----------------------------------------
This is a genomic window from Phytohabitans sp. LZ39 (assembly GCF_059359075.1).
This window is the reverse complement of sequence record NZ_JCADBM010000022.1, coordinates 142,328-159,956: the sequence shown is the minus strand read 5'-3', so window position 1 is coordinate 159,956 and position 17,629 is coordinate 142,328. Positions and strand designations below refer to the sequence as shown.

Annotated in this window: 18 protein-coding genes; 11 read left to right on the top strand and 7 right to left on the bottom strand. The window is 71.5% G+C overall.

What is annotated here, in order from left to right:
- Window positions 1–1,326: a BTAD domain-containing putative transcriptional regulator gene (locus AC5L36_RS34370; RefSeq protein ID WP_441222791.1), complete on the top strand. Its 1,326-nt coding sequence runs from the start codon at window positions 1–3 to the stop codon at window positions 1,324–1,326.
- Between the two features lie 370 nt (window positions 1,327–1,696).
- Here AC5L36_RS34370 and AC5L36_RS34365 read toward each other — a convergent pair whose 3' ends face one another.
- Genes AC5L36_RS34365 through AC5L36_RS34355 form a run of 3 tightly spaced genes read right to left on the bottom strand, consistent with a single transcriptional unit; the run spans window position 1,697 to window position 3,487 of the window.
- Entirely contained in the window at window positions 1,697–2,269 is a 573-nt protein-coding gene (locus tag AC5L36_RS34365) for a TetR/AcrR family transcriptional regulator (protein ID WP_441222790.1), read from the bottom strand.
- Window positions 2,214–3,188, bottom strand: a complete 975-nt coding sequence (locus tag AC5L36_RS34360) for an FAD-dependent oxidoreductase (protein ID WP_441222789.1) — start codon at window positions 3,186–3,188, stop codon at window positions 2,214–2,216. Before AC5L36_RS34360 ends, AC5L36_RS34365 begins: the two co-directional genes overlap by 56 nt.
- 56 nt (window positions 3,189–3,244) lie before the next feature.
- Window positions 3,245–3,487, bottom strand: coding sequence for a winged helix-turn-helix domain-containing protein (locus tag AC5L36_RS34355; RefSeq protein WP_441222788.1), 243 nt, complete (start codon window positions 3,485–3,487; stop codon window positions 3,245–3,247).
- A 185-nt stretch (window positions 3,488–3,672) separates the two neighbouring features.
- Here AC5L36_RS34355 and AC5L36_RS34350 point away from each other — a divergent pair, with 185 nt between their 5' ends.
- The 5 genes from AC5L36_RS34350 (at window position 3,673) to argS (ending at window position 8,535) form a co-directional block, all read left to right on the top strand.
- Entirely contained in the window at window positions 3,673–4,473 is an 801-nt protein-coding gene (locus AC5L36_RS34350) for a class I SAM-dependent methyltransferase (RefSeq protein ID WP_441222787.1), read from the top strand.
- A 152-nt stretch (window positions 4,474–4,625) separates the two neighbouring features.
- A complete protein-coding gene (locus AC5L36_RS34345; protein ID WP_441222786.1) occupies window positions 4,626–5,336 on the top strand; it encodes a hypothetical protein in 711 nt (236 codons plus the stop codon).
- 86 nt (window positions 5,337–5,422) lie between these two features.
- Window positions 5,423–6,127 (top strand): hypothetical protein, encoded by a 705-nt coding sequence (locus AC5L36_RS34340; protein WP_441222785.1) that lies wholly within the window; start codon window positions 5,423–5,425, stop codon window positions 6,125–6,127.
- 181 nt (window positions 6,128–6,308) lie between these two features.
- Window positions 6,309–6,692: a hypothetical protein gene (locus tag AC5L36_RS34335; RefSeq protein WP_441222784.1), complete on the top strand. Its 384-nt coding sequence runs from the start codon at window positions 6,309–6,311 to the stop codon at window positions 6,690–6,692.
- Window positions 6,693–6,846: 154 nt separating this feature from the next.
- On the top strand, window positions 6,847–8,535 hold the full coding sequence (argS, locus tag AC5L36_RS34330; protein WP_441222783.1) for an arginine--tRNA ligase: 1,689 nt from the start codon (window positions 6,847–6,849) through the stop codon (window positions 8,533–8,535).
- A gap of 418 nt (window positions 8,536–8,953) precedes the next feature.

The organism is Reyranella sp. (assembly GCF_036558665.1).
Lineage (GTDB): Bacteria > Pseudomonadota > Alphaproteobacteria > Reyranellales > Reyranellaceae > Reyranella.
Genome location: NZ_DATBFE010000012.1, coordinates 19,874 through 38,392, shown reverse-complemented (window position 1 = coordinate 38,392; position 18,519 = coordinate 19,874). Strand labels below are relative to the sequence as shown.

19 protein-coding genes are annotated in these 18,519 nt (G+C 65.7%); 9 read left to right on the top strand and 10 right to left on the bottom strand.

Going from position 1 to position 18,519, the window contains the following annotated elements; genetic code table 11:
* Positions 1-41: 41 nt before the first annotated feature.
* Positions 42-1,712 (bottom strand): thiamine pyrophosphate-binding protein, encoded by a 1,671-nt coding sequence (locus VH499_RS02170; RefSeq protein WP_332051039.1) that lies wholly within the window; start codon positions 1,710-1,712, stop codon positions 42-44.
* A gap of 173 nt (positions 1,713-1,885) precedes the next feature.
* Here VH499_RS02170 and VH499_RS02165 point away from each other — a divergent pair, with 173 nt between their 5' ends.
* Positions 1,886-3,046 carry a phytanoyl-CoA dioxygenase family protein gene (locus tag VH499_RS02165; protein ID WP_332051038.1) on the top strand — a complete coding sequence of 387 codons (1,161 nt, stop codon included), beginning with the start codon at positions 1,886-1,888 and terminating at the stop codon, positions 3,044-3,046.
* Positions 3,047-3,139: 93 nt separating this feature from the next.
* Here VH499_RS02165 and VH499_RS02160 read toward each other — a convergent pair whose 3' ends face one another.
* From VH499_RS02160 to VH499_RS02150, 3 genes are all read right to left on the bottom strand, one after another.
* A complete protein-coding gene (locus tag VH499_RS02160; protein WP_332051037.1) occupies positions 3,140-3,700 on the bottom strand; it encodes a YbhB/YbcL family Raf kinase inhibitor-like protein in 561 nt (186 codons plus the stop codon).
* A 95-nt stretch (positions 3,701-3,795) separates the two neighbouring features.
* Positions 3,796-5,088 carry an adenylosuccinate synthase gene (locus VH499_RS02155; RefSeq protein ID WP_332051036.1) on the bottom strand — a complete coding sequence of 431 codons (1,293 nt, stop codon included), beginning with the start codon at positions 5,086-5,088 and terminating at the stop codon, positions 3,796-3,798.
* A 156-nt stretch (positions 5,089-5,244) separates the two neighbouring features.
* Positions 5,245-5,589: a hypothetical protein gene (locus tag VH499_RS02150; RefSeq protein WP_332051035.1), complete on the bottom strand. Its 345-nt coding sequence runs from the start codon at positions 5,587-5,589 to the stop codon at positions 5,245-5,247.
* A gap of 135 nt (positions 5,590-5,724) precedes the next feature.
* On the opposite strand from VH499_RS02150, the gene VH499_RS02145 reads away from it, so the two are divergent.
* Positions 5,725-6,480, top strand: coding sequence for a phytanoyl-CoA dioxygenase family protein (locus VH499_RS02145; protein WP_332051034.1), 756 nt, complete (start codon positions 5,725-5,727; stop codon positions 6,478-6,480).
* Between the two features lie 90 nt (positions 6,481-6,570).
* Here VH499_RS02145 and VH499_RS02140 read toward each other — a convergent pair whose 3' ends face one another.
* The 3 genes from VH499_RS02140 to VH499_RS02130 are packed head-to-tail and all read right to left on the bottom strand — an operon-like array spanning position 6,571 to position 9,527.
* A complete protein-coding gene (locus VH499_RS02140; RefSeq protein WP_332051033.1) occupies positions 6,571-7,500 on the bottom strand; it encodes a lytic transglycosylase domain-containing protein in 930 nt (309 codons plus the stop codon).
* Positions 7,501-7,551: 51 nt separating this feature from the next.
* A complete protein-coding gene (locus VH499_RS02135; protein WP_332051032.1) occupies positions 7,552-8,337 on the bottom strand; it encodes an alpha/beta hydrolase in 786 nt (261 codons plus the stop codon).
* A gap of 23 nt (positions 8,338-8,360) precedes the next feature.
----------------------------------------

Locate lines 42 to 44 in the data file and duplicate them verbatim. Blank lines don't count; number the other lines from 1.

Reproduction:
* A 156-nt stretch (positions 5,089-5,244) separates the two neighbouring features.
* Positions 5,245-5,589: a hypothetical protein gene (locus tag VH499_RS02150; RefSeq protein WP_332051035.1), complete on the bottom strand. Its 345-nt coding sequence runs from the start codon at positions 5,587-5,589 to the stop codon at positions 5,245-5,247.
* A gap of 135 nt (positions 5,590-5,724) precedes the next feature.